Premier Ewart Brown wanted share of companys business court told
more stench from plp corruption: their consultant pals in US swindling same as Erat Brown stole MILLIONS from Taxpayer's left with BILLIONS of plp debt with DALY cost in interest ALONE $263,000!!
In 2006 then Home Affairs Minister Randy Horton announced he would be spending a total of $350,000 on an ambitious anti-gang initiative for Bermuda
"Bolden also alleged the former Premier had earlier asked for a 60 percent share of the commission he earned from work on Bermuda's public pension funds."
As in the Turks & Caicos, Bermuda needs a Royal Commission to investigate the PAY-TO-PLAY culture of corruption under Ewart Brown & his PLP gang of liars & thieves.
it is always the thief who acts outraged when he's caught,hence the charade of Brown's protests.
They don't even hide the corruption anymore,
I'm ashamed of our government. The silence of PLP members and MP's says volumes about their hypocrisy;They have no social justice conscience.Life is good for the pigs at the trough , feeding off a gravy train of corruption and entitlement EB & his friends,and family, all the race baiting consultants financed by the TAXPAYER'S HARD EARNED MONEY.
For the past 13 years a culture of corruption has grown deep roots,they are un apologetically corrupt,the plp motto "I got mines, screw you,its our time!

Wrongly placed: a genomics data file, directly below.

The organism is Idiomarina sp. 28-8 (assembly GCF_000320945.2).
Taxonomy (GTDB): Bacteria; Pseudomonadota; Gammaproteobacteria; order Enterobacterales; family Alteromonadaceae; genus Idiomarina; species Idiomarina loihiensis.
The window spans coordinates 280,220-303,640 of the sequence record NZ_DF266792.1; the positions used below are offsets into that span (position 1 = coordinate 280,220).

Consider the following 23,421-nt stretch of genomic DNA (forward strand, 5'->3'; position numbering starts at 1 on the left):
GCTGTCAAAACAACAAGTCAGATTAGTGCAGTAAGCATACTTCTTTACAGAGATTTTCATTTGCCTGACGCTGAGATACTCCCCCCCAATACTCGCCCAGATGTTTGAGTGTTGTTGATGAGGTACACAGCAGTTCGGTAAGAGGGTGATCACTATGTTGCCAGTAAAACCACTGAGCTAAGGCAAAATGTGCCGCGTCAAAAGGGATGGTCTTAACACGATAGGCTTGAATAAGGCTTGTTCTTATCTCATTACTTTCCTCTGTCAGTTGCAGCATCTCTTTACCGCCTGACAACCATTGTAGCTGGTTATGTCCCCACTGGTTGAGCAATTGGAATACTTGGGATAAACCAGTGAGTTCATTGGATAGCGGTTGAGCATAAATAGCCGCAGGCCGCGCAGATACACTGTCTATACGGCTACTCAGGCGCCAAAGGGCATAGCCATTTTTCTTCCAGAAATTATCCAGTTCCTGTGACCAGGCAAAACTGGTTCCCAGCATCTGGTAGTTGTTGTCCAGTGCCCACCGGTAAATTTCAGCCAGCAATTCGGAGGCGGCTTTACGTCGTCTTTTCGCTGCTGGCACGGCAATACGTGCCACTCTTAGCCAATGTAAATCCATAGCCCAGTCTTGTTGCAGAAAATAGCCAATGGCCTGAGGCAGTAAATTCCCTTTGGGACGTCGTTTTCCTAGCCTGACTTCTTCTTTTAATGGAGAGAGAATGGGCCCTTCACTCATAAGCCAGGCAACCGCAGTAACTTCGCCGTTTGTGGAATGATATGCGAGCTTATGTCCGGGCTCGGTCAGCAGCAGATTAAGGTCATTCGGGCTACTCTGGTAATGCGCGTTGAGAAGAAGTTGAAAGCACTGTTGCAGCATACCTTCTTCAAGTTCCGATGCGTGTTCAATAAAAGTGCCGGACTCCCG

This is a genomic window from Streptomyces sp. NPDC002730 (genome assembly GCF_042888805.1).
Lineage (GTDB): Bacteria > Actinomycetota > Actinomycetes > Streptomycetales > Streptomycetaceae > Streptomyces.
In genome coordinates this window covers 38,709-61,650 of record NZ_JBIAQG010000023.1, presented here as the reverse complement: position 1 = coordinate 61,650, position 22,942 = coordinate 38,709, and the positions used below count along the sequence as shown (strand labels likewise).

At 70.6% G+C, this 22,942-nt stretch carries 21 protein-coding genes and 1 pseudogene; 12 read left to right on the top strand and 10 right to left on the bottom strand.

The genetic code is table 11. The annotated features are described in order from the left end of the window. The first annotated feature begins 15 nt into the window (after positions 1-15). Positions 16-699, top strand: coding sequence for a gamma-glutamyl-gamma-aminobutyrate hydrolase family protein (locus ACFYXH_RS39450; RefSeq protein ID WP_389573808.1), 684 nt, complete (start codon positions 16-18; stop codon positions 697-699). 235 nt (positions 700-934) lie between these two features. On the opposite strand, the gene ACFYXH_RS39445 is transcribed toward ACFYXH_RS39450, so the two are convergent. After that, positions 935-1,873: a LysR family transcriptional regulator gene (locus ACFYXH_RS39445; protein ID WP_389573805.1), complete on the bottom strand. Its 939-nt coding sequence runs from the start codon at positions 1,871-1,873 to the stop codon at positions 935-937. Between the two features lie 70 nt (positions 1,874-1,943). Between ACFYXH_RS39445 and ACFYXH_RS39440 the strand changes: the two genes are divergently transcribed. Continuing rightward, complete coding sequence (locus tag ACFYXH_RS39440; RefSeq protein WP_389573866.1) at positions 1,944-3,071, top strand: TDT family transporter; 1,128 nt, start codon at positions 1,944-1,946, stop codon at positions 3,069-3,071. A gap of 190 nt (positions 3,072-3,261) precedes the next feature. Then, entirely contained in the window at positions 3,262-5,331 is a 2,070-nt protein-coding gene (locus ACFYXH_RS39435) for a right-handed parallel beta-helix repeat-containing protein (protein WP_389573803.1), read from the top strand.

Businessman David Bolden claimed a Government Minister told him the Premier wanted ten percent of his wireless technology company, and for Wanda Henton Brown to be placed on the board.
Financier Mr Bolden also stated under oath in Supreme Court that the former Premier asked for a 60 percent share of the commission he earned from work on Bermuda’s public pension funds.
The businessman, who said he rejected both approaches from Dr Brown, made his claims in answer to questions from a prosecutor and the judge during his trial on charges that he and wife Antoinette Bolden stole from a company they part-owned, Emerald Capital International [ECI].
Dr Brown denies the accusations and described them in a statement today as “outrageous” and “a total fabrication”.
Since the allegations were not made in front of the jury in the case, The Royal Gazette could not report them until the trial finished. Dr Brown tried unsuccessfully to prevent publication beyond the end of the trial.